On the Air!
Sir: The “Breakdown Spot” (“Post Box”, Spring 2016) is the Market Square in Potton, Bedfordshire.
I attach a present-day photo (see below). The central building in your picture still remains, and now houses the local library on the ground floor, with the Town Council Chamber above. However, the surrounding one-storey construction, known as The Shambles, was demolished in the 1950s.
Regarding the BBC Schools Radio programme Singing Together I am married to the man who was its longest-serving producer, scriptwriter, arranger and editor, Douglas Coombes. He was in charge of this series and another highly popular and long-running programme Time and Tune for 20 years from 1968 to 1988.
Douglas is still an active composer and conductor. Every summer he conducts the Battle Proms series of concerts in the grounds of stately homes such as Burghley House, Hatfield House, Blenheim Palace, Highclere Castle and Ragley Hall.
He was awarded an MBE in 2012 for Services to Music and received an Honorary Doctorate of Music from Gloucestershire University for Services to Music and the University in 2010. He was also responsible for creating piano arrangements of over 225 worship songs in the BBC Come and Praise hymnbook series — used in almost every Primary School in the country. The collection also includes several of his original compositions. — CAROLE COOMBES, POTTON,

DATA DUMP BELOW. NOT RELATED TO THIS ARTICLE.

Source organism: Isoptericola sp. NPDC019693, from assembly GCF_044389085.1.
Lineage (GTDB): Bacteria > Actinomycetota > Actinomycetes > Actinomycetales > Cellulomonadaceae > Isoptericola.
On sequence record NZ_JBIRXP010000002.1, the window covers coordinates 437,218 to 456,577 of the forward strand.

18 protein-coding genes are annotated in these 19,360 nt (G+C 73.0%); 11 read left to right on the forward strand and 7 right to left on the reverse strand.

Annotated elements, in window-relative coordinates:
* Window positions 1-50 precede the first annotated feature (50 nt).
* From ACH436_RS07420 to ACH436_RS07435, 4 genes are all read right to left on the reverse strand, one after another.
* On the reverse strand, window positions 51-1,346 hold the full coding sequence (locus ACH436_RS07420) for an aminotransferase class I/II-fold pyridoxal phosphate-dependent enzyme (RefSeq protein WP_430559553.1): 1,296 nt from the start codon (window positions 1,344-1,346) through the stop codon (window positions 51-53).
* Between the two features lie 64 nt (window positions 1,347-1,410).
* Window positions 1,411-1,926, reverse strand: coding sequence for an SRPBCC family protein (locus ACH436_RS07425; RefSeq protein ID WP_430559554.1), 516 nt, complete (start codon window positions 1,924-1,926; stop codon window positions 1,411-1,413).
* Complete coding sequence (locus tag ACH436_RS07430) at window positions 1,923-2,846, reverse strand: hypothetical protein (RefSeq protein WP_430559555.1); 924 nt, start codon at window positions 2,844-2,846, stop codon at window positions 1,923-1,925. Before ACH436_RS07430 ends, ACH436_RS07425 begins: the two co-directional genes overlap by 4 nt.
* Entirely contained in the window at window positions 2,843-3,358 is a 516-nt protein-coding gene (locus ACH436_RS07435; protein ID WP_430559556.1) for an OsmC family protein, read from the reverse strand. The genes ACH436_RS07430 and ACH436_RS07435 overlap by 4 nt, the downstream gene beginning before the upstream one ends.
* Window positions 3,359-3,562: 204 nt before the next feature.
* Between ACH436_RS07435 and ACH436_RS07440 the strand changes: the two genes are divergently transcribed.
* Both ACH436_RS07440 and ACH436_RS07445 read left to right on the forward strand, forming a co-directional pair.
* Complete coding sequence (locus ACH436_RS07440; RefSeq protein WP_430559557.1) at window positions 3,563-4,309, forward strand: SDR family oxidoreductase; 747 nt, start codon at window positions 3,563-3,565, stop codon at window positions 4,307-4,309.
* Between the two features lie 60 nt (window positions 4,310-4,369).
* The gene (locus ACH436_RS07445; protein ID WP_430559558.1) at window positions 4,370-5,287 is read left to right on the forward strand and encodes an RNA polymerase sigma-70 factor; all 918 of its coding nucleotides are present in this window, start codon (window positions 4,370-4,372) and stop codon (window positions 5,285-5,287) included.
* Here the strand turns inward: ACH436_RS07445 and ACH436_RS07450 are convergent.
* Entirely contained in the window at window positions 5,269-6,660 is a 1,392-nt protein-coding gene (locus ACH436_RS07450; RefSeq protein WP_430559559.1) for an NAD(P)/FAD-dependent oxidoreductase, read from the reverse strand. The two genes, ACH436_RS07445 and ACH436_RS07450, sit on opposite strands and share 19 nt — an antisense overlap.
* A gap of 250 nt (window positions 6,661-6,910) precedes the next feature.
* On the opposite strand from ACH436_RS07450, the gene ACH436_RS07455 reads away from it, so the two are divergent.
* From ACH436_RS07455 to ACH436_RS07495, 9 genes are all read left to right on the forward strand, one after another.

BEDFORDSHIRE. *Thank you to everyone who has contacted us to identify the location and to share their wonderful memories of Singing Together (see more letters below). An article about the programme will feature in a forthcoming edition of our sister magazine Evergreen. — Ed. Sir: I remember the BBC Schools Radio programmes (“Post Box”, Spring 2016) and Singing Together very well. I attended Kneller Girls School in Twickenham in the late 1950s, early 1960s. I was part of the choir that was invited to sing in one of the programmes. There was great excitement and we had a wonderful time. What an experience to sing on the radio. We had lovely doughnuts in the break before transmission!
My only regret was that my mother and father were at work so they missed the broadcast. We were told that for the price of 10 shillings there would be a record produced, but unfortunately technical difficulties made that impossible. I often wonder if “somewhere” there is a recording of us singing — my one claim to fame. —
JENNIFER GREGG, COLNBROOK, SLOUGH, BERKSHIRE.
Sir: My husband recalls Singing Together from his primary school, especially “The Grand Old Duke of York”, “Road to the Isles” and “Marianina” (he thought this last one extremely silly). However my memory of the programme is rather different.
In 1970, while studying for a Music Teacher’s Certificate at the University of London, I was one of a group of students who were taken to Broadcasting House to see the programme being made. With the producer and the Schools Music Adviser we went to a tiny studio in the basement, where a pianist and a singer (soprano) were waiting.
It was the last programme in the series; schools had been invited to write in with their favourite songs and there was a big bag of mail, showing the programme’s popularity.
The songs were chosen, (which, I can’t unfortunately remember) and we huddled quietly in a corner while the programme went ahead, I think, live. At the end, we all chorused “Goodbye, everyone”, and that is the whole of my broadcasting career! — EIRA COXON,